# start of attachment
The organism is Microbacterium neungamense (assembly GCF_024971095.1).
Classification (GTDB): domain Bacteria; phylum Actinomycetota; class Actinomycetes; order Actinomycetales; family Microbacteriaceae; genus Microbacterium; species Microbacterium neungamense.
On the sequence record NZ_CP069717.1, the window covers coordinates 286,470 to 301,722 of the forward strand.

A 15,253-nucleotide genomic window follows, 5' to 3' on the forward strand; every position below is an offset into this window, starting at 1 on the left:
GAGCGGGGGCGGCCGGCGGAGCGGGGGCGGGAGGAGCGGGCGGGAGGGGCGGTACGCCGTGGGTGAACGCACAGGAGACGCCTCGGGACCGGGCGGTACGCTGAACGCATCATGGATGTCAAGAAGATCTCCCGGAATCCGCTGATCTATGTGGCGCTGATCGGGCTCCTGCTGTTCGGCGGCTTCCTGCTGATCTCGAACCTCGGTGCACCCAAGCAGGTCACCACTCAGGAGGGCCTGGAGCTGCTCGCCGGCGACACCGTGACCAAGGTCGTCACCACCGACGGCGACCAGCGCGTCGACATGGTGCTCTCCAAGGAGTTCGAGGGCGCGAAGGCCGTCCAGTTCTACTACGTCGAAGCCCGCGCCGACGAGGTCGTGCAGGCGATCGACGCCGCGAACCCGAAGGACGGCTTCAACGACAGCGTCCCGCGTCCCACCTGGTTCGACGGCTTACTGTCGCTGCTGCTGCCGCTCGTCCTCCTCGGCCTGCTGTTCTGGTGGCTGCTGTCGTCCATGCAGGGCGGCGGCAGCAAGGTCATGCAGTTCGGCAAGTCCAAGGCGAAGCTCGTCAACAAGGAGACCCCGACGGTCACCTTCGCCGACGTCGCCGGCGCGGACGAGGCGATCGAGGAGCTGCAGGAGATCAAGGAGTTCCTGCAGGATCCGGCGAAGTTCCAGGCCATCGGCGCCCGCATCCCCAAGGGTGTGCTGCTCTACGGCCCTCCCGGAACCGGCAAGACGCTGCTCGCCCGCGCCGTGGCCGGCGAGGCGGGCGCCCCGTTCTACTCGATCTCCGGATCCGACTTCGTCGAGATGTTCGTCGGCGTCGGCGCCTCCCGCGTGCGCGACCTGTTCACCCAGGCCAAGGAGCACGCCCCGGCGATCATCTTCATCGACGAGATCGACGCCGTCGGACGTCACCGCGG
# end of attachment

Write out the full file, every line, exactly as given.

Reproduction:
The organism is Microbacterium neungamense (assembly GCF_024971095.1).
Classification (GTDB): domain Bacteria; phylum Actinomycetota; class Actinomycetes; order Actinomycetales; family Microbacteriaceae; genus Microbacterium; species Microbacterium neungamense.
On the sequence record NZ_CP069717.1, the window covers coordinates 286,470 to 301,722 of the forward strand.

A 15,253-nucleotide genomic window follows, 5' to 3' on the forward strand; every position below is an offset into this window, starting at 1 on the left:
GAGCGGGGGCGGCCGGCGGAGCGGGGGCGGGAGGAGCGGGCGGGAGGGGCGGTACGCCGTGGGTGAACGCACAGGAGACGCCTCGGGACCGGGCGGTACGCTGAACGCATCATGGATGTCAAGAAGATCTCCCGGAATCCGCTGATCTATGTGGCGCTGATCGGGCTCCTGCTGTTCGGCGGCTTCCTGCTGATCTCGAACCTCGGTGCACCCAAGCAGGTCACCACTCAGGAGGGCCTGGAGCTGCTCGCCGGCGACACCGTGACCAAGGTCGTCACCACCGACGGCGACCAGCGCGTCGACATGGTGCTCTCCAAGGAGTTCGAGGGCGCGAAGGCCGTCCAGTTCTACTACGTCGAAGCCCGCGCCGACGAGGTCGTGCAGGCGATCGACGCCGCGAACCCGAAGGACGGCTTCAACGACAGCGTCCCGCGTCCCACCTGGTTCGACGGCTTACTGTCGCTGCTGCTGCCGCTCGTCCTCCTCGGCCTGCTGTTCTGGTGGCTGCTGTCGTCCATGCAGGGCGGCGGCAGCAAGGTCATGCAGTTCGGCAAGTCCAAGGCGAAGCTCGTCAACAAGGAGACCCCGACGGTCACCTTCGCCGACGTCGCCGGCGCGGACGAGGCGATCGAGGAGCTGCAGGAGATCAAGGAGTTCCTGCAGGATCCGGCGAAGTTCCAGGCCATCGGCGCCCGCATCCCCAAGGGTGTGCTGCTCTACGGCCCTCCCGGAACCGGCAAGACGCTGCTCGCCCGCGCCGTGGCCGGCGAGGCGGGCGCCCCGTTCTACTCGATCTCCGGATCCGACTTCGTCGAGATGTTCGTCGGCGTCGGCGCCTCCCGCGTGCGCGACCTGTTCACCCAGGCCAAGGAGCACGCCCCGGCGATCATCTTCATCGACGAGATCGACGCCGTCGGACGTCACCGCGG